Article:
Why you need a new head shot, business edition

You might need to come see me for a portrait session.  You know that profile you posted to that professional networking site?  You need a picture to go with it.  Or a new picture.  Are you using a clear, fairly recent headshot that you’d want to have on a company profile?  Great, skip the rest of this post, call me if you need family portraits.  Are you using a photo from 10 years ago, something cropped from a picture of you and your ex, or you don’t have one at all?  Keep reading.

A new survey was released recently that found 93% of recruiters use LinkedIN to find candidates for job vacancies.  That’s up from 87% the previous year.  73% of the recruiters polled say they hired people they found through social media.  89% of those found someone through LinkedIN.  That means a lot of people who could help put you in your dream job are looking at your profile.  But is it ready for them to see?

I have a profile on LinkedIN.  Putting one together is pretty easy.  The site leads you through what you should add to it, and tells you how close you are to completing the profile.  You aren’t done until you add a photo.  What the site doesn’t tell you is whether the picture you’ve chosen is appropriate or a good photo.

You might have strong job skills that you explain in a fabulous, error-free resumé, but the wrong picture, or no picture, could stand between you and your next career move.  LinkedIN’s own research shows that profiles with photos are reviewed seven times more often than those without pictures.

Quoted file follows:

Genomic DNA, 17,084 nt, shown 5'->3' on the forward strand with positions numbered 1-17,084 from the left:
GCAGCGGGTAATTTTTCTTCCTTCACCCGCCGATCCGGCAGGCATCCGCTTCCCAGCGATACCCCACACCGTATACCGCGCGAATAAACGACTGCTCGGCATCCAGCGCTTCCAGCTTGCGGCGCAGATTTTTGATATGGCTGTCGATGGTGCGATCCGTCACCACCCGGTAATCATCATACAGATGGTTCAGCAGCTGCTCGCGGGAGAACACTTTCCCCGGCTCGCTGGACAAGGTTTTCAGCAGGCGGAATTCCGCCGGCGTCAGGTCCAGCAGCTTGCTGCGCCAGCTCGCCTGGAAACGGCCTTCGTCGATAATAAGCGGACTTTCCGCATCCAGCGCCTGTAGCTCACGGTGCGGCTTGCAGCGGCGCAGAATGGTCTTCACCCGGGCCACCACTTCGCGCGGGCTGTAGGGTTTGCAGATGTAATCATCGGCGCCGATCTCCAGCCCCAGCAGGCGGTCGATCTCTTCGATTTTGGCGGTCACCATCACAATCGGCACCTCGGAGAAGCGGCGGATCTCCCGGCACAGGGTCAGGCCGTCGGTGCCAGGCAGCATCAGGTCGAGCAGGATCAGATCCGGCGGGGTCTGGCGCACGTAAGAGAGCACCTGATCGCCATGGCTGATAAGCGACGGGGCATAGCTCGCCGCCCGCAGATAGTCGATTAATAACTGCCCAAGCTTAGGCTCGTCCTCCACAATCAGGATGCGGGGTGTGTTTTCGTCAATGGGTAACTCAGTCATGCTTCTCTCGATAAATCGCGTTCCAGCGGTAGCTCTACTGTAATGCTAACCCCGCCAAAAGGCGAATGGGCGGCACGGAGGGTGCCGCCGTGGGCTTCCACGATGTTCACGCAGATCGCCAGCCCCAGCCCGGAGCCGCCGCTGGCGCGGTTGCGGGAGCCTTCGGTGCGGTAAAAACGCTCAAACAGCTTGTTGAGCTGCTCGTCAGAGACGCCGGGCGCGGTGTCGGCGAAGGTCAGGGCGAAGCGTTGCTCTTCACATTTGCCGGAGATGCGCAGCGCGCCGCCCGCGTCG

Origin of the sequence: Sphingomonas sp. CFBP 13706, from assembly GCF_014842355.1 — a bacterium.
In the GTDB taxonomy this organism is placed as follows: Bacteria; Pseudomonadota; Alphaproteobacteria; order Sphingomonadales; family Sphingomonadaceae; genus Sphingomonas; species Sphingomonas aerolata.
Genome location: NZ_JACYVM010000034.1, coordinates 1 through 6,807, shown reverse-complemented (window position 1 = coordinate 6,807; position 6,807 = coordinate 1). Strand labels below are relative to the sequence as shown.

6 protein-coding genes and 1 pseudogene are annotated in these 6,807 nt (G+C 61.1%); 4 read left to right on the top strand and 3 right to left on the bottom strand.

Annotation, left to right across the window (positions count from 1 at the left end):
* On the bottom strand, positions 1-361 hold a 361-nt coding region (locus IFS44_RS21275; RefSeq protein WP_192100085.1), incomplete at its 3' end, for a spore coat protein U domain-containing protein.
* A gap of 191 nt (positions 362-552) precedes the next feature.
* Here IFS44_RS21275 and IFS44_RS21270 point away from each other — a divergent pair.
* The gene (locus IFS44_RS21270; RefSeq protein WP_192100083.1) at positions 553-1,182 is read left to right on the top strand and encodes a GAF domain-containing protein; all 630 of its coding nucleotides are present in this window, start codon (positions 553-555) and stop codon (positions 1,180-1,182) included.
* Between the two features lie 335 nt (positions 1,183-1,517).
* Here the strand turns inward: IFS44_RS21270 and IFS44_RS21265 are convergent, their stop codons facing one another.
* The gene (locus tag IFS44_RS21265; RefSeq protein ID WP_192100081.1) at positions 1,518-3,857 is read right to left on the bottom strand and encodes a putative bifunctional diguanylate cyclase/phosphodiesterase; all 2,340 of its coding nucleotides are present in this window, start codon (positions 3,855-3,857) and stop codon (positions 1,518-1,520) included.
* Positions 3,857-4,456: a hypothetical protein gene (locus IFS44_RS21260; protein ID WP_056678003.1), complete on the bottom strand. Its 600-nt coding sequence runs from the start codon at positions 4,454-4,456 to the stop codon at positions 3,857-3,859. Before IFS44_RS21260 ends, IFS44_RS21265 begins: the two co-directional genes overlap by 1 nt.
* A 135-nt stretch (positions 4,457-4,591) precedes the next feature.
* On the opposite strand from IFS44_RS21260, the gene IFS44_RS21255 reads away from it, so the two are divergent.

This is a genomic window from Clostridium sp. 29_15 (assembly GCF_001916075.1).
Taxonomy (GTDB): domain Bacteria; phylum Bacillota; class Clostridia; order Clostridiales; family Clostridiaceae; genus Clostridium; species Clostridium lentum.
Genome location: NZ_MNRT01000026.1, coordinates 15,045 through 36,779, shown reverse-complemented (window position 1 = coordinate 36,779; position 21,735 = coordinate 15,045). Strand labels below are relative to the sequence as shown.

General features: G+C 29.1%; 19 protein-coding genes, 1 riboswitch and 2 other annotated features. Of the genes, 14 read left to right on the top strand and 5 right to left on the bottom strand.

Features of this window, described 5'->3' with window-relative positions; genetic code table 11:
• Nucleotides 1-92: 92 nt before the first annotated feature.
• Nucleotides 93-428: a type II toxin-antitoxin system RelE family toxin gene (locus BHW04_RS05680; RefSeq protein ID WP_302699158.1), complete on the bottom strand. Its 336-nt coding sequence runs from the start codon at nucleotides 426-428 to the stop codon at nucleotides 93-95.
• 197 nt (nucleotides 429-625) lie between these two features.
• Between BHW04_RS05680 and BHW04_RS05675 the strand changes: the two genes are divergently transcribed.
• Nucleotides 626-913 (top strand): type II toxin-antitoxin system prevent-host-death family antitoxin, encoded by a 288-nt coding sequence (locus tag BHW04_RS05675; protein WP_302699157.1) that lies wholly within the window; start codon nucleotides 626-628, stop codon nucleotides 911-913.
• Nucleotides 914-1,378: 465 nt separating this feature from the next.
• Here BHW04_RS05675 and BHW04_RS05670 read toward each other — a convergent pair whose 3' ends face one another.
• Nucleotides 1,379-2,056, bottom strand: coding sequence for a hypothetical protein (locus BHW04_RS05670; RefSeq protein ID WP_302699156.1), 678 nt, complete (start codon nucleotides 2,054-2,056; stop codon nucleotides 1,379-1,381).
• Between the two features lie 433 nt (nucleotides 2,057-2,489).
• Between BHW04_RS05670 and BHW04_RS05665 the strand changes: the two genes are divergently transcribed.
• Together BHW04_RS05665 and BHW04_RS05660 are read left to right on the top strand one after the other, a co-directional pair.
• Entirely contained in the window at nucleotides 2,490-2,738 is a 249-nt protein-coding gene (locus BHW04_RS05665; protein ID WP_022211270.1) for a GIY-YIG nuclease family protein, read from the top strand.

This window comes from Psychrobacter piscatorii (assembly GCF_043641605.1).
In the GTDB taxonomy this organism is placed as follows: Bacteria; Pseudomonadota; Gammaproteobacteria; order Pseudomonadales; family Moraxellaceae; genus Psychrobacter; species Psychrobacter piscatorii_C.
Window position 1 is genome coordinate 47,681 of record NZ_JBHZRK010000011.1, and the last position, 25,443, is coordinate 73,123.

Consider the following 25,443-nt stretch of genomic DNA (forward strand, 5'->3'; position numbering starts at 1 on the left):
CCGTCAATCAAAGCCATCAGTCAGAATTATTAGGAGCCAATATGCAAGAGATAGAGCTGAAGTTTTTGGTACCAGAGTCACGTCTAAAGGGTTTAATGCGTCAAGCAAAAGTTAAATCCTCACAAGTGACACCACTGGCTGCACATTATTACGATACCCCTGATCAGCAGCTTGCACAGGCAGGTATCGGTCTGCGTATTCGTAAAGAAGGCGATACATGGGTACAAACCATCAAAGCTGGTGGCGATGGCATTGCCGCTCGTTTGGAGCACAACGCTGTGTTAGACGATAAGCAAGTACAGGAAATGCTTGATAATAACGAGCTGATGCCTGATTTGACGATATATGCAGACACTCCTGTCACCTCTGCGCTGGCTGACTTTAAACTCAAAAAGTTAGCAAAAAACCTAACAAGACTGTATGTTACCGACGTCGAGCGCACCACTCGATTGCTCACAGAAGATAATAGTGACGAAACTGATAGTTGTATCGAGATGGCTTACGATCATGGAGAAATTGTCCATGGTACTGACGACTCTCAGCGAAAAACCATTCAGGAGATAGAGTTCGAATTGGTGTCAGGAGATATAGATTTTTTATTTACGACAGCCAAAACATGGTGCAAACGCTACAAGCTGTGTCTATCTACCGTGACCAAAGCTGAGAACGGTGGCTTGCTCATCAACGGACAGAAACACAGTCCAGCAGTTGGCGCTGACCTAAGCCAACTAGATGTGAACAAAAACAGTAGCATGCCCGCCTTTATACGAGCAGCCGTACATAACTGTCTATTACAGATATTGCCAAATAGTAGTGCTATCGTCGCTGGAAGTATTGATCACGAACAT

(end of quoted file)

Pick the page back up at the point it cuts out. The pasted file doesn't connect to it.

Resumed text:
Photo credits clockwise, starting at left: Julie Yarbrough, Kési Felton, Kat Goduco

Photo credits clockwise, starting at left: Julie Yarbrough, Kési Felton, Kat Goduco

I recently updated my profile. I hired a pro photog friend to take my portraits, and I have one of those on my profile and the Twitter account I use for my business.  I’m wearing something I would wear to a meeting or an interview, and there’s nothing distracting in the background.  The LinkedIN thumbnail is pretty small, so you don’t want a wide shot, you need the viewer to see your face.

For other uses, like your company website or business Facebook page, a wider, full length or environmental (workplace) portrait will work.  The ones that you crop from that backyard party or from a group family photo will not.  Don’t show photos from your latest neighborhood tournament if you’re not a tennis pro, and unless you take care of pets for a living it’s best not to post pictures with your favorite pet.

So, what kind of photos are you using on your professional profiles?  If you think it’s time for something new, let’s talk.